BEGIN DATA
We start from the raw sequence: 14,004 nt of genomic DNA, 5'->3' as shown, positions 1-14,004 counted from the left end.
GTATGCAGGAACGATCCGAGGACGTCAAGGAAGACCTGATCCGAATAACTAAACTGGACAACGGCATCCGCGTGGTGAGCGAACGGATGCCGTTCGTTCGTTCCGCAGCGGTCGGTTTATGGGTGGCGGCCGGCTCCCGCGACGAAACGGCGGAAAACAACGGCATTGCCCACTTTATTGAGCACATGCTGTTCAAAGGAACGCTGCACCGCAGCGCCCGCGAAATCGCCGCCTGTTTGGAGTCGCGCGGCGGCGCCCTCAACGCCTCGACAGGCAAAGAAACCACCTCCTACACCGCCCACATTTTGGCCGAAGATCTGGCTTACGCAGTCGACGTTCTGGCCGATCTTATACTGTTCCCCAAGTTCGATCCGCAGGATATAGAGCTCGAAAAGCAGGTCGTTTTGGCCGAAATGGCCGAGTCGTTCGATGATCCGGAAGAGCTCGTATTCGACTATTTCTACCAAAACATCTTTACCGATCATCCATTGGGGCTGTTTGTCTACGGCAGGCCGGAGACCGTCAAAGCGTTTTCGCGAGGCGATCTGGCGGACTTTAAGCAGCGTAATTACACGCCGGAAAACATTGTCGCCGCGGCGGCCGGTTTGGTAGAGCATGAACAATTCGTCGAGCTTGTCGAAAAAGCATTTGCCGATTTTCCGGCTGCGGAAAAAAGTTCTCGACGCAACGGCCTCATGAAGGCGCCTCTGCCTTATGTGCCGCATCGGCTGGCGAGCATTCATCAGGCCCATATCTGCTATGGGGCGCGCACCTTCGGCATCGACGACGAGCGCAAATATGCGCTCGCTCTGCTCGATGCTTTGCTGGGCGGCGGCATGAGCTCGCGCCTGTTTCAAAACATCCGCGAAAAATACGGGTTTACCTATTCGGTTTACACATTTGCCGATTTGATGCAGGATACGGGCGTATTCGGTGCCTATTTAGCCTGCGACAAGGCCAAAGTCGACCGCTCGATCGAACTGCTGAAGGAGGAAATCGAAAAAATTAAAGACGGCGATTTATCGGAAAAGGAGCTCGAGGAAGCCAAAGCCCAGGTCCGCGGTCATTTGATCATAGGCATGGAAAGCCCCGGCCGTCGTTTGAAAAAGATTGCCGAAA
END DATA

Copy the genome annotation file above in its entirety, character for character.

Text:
We start from the raw sequence: 14,004 nt of genomic DNA, 5'->3' as shown, positions 1-14,004 counted from the left end.
GTATGCAGGAACGATCCGAGGACGTCAAGGAAGACCTGATCCGAATAACTAAACTGGACAACGGCATCCGCGTGGTGAGCGAACGGATGCCGTTCGTTCGTTCCGCAGCGGTCGGTTTATGGGTGGCGGCCGGCTCCCGCGACGAAACGGCGGAAAACAACGGCATTGCCCACTTTATTGAGCACATGCTGTTCAAAGGAACGCTGCACCGCAGCGCCCGCGAAATCGCCGCCTGTTTGGAGTCGCGCGGCGGCGCCCTCAACGCCTCGACAGGCAAAGAAACCACCTCCTACACCGCCCACATTTTGGCCGAAGATCTGGCTTACGCAGTCGACGTTCTGGCCGATCTTATACTGTTCCCCAAGTTCGATCCGCAGGATATAGAGCTCGAAAAGCAGGTCGTTTTGGCCGAAATGGCCGAGTCGTTCGATGATCCGGAAGAGCTCGTATTCGACTATTTCTACCAAAACATCTTTACCGATCATCCATTGGGGCTGTTTGTCTACGGCAGGCCGGAGACCGTCAAAGCGTTTTCGCGAGGCGATCTGGCGGACTTTAAGCAGCGTAATTACACGCCGGAAAACATTGTCGCCGCGGCGGCCGGTTTGGTAGAGCATGAACAATTCGTCGAGCTTGTCGAAAAAGCATTTGCCGATTTTCCGGCTGCGGAAAAAAGTTCTCGACGCAACGGCCTCATGAAGGCGCCTCTGCCTTATGTGCCGCATCGGCTGGCGAGCATTCATCAGGCCCATATCTGCTATGGGGCGCGCACCTTCGGCATCGACGACGAGCGCAAATATGCGCTCGCTCTGCTCGATGCTTTGCTGGGCGGCGGCATGAGCTCGCGCCTGTTTCAAAACATCCGCGAAAAATACGGGTTTACCTATTCGGTTTACACATTTGCCGATTTGATGCAGGATACGGGCGTATTCGGTGCCTATTTAGCCTGCGACAAGGCCAAAGTCGACCGCTCGATCGAACTGCTGAAGGAGGAAATCGAAAAAATTAAAGACGGCGATTTATCGGAAAAGGAGCTCGAGGAAGCCAAAGCCCAGGTCCGCGGTCATTTGATCATAGGCATGGAAAGCCCCGGCCGTCGTTTGAAAAAGATTGCCGAAA